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Opinion

Kidfluencers: Q&A With Laura Edwards of Viral Talent

Laura Edwards, the MD of Viral Talent UK and member of the Business of Influencers, chats about the realm of kidfluencer marketing, including the moral issues, parental control and working relationships she fosters.

Kidfluencers are, by a definition, influencers under the age of 13 who create content for brand awareness and advertising purposes across a variety of social media channels. In recent news, we’ve been amazed by the scope of these networks and the financial impact these careers can have on children and families.

As with the heyday of Hollywood, concerns rise around the activities of child stars, and social media kidfluencers are the next incarnation.

I chatted to Laura Edwards, the managing director of Viral Talent UK and member of the Business of Influencers to learn more about the world of kidfluencers. 

How does Viral Talent ensure the children that work in the influencer sphere are protected?

We work very closely with the parents, mentoring them and preparing them for fame.  We advise the parents on how to keep their social platforms secure, how to interact with their fans both on and offline, and what type of content to upload according to their age group and social media policies and guidelines.

When we do events with the Tier 1 talent, we employ security to make sure everyone is safe, and all of our staff are CRB checked. We also advise the parents that the children’s education and wellbeing are of the utmost importance. We take child safety extremely seriously this includes the creators and their fans.

How do you decide which channels to use?

We work closely and directly with the brands, their media agencies and PR agencies to ensure we understand their products and objectives, demographics, the type of creator they are looking for, and on which social media platforms they would like to promote their brand.

Once we’ve gathered this information, we put together a proposal and present it to the agency. When the brand approves the concept, we take the brief to the creator’s parents and discuss with them. Each creator is a different character and personality, and we know which creator compliments a particular brand and could become a brand ambassador. This is important because we would never recommend the wrong creator as this could be detrimental to the brands’ campaign.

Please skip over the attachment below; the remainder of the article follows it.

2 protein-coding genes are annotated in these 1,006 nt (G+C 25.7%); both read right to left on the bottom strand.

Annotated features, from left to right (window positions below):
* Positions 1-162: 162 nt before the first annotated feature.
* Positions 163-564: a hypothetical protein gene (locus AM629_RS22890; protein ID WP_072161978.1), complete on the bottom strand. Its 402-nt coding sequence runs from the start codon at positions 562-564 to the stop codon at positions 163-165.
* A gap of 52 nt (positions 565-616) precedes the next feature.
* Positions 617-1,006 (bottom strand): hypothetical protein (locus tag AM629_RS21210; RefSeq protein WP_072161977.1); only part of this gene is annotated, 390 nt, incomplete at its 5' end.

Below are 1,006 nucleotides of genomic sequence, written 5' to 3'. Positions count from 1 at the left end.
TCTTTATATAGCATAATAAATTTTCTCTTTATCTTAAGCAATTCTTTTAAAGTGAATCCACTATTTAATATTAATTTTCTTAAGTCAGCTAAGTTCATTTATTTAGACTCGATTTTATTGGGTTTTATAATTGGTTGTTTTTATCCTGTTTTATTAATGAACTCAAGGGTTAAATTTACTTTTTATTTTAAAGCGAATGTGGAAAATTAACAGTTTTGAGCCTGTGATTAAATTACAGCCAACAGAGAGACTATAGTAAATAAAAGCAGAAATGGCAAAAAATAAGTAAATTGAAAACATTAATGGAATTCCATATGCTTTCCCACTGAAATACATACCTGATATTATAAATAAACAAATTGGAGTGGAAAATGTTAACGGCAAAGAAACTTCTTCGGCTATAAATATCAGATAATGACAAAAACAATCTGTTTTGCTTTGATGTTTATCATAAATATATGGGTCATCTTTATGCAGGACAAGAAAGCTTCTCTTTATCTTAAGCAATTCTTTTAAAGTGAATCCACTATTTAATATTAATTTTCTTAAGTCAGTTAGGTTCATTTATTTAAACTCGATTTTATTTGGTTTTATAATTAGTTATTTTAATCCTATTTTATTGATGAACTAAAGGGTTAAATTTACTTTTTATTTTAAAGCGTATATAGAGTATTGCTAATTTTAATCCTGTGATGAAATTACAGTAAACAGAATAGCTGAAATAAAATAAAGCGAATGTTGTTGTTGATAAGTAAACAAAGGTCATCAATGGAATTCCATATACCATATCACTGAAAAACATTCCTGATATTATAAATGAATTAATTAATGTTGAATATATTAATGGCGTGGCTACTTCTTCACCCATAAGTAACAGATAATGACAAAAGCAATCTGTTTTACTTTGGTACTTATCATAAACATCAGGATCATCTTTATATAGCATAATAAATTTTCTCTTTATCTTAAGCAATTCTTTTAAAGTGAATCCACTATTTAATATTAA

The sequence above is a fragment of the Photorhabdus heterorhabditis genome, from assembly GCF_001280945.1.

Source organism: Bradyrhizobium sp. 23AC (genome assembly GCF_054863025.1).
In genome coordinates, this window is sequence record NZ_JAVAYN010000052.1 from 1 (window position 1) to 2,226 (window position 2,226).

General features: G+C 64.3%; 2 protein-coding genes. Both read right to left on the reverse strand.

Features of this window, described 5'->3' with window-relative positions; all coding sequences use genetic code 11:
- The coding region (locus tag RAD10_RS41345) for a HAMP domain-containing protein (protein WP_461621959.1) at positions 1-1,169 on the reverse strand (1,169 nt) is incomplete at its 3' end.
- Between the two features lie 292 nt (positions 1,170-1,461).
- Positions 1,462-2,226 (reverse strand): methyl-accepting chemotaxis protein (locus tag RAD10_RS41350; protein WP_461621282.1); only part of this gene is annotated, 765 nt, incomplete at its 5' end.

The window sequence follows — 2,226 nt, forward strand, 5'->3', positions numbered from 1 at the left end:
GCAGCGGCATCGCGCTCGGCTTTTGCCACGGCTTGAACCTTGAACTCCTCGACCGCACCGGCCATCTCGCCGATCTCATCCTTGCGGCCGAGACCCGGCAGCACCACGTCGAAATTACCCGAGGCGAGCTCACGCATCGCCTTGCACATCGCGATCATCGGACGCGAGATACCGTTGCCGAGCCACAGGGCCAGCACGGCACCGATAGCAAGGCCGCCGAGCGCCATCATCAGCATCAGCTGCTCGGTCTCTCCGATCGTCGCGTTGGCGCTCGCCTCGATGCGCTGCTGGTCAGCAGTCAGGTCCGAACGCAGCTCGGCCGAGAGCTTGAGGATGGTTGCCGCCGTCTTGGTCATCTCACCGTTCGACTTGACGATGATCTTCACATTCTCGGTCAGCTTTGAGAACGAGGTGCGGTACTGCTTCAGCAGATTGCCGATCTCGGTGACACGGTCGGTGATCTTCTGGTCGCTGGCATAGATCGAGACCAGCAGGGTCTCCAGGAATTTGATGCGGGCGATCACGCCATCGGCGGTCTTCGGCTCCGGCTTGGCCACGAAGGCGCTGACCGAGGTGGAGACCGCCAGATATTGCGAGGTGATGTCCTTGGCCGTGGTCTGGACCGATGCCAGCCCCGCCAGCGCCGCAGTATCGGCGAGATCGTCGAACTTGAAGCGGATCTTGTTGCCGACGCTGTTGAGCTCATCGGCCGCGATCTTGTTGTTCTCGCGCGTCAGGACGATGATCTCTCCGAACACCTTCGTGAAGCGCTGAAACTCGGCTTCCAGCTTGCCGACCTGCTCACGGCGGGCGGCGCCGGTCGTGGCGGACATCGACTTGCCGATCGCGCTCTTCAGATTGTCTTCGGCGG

How do you and brands adhere to common moral codes?

We adhere to moral codes and guidelines as laid out by all social media platforms and are fully compliant with all ASA and CAP rules. We provide specialist knowledge so that the brand is fully compliant, and we ensure that all content is safe and child-safe.

How do you create a campaign? To what extent is the talent involved in content planning?

We are still educating brands that are working with kidfluencers to generate sponsored content is very different from creating a TV advert. We send a brief to the brands to complete and discuss it in detail with the parents, and they come up with a creative idea or brainstorm ideas with the parents. We then seek approval from the brand and agree when it will be filmed and sent back for approval or upload.

To what extent are the guardians in the loop regarding child exploitation and contractual obligation?

The guardians are 100% in the loop we work directly with them, not the kidfluencers. If the guardians are not happy with the briefs from the brands, then we go back to negotiate and reach a mutual agreement.

How do you measure ROI?

It is against the law to capture data on kidfluencers. All we offer are reports and stats from the creator’s social channels, which shows geos, views, likes, engagements, and watch time. We also look at comments and the number of comments, which provide valuable feedback.

How much has the industry grown in the last five years?

2019 is all about creative content and I think businesses are becoming more aware of how effective and engaging content can be. Also, all children now want to be YouTubers and we are inundated with requests asking us to help them become famous influencers. Kids as young as one and two are now on mobile devices.

Furthermore, there has been a massive shift in viewing habits; daily TV viewing time has halved in the last five years because kids love watching their favourite YouTubers.They can relate to the content and kids trust kids. They also want everything on demand.

What advice would you give to the children and parents of looking to enter the industry?

I would advise parents and children that it is hard work being an influencer; you have to be 100% committed. Therefore, I would suggest that they think about whether they have the time to adhere to deadlines and meet brands requirements.

Working with kidfluencers

I think it’s fair to say that the choice to take to the spotlight is one that requires insight and clear, honest responses and should seek to assuage the majority of concerns a parent or guardian might have regarding the potential fame and success their child might achieve.

Dedication is key to success and if you wish to take this step, a team of reassuring and supportive professionals is something you can’t do without.

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